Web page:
About 18 months ago I traded in my permanent address and bookshelf for a few years of freedom of action. This makes my gypsy happy but is painfully at odds with my inner bookworm.
A few hard copy books made it into my traveling bag. I work online, and when my mind is scattered to the edges by too many hours in the virtual world, I unplug with an old book. They smell funny and talk funny - written in forgotten tongues, prose from previous decades and societies.
Mexico City, with hundreds of tiny dusty fire-code defying used bookstores, is a distinct threat to my gypsy baggage limit. The used bookstores are more satisfying to browse in than the new book stores. In Mexico there is an annoying and eco-unfriendly convention of shrink wrapping every individual book in plastic. Sometimes there is a grubby demo version available to flip through, but not always.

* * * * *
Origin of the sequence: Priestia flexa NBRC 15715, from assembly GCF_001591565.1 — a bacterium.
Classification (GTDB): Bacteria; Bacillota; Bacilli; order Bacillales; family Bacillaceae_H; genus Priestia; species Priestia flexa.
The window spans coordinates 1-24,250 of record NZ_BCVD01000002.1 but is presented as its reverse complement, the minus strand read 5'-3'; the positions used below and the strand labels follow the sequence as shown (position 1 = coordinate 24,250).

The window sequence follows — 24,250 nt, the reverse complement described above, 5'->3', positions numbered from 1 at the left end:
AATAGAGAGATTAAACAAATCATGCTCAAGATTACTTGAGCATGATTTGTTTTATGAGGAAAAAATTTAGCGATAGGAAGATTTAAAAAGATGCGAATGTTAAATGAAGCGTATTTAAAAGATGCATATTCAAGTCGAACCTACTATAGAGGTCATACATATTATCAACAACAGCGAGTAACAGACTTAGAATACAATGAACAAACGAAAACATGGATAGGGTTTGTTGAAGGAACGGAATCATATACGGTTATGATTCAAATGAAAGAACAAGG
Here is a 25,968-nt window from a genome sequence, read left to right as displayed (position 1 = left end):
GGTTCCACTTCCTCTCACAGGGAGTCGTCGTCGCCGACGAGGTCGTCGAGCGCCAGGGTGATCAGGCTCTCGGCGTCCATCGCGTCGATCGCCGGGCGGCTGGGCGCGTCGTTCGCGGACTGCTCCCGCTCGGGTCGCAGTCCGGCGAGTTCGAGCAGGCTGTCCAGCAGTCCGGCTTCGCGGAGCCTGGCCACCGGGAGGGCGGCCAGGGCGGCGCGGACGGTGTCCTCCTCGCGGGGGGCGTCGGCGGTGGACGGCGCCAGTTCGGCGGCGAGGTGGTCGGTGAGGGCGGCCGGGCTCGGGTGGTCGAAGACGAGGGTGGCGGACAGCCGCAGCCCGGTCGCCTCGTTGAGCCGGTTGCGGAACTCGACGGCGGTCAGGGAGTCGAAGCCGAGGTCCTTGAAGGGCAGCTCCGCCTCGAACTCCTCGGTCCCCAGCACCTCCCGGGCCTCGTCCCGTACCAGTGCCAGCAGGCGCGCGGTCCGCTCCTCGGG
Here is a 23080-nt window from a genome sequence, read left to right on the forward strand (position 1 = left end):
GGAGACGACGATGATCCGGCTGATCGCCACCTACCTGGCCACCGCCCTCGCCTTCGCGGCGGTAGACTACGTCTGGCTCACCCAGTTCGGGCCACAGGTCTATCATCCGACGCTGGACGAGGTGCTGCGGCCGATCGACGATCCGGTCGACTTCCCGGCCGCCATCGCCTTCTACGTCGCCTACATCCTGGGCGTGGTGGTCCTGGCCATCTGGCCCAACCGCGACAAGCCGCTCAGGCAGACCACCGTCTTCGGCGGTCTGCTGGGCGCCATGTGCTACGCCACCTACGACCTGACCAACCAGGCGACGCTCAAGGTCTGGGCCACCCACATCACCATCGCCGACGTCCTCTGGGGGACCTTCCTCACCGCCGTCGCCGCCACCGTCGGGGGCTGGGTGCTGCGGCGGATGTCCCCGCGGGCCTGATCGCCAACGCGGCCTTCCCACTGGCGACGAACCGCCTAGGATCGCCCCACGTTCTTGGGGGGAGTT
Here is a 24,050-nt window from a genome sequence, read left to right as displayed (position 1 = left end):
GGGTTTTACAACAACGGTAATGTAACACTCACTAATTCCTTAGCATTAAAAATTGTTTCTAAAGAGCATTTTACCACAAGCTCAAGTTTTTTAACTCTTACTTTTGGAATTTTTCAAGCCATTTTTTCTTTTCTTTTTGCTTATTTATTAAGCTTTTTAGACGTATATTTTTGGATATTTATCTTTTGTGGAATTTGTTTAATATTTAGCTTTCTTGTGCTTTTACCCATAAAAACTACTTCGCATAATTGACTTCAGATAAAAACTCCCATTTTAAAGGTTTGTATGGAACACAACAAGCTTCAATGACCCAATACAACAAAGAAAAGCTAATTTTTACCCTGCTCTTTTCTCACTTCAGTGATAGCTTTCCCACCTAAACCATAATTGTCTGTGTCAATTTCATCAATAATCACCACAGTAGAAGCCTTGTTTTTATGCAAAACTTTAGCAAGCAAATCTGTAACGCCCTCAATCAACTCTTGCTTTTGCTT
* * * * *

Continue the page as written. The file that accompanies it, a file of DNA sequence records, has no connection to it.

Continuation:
Currently I’m reading a tome authored by a certain T. Philip Terry. It’s a tour of the lost world of pre-1950s Mexico, detailed in tiny print like old bible pages, bound into an elderly, fat, somewhat pompous tourist guide published in the 1940s. Spending time with Mr. Terry instead of a Kindle brings me back to the solid outlines of myself.
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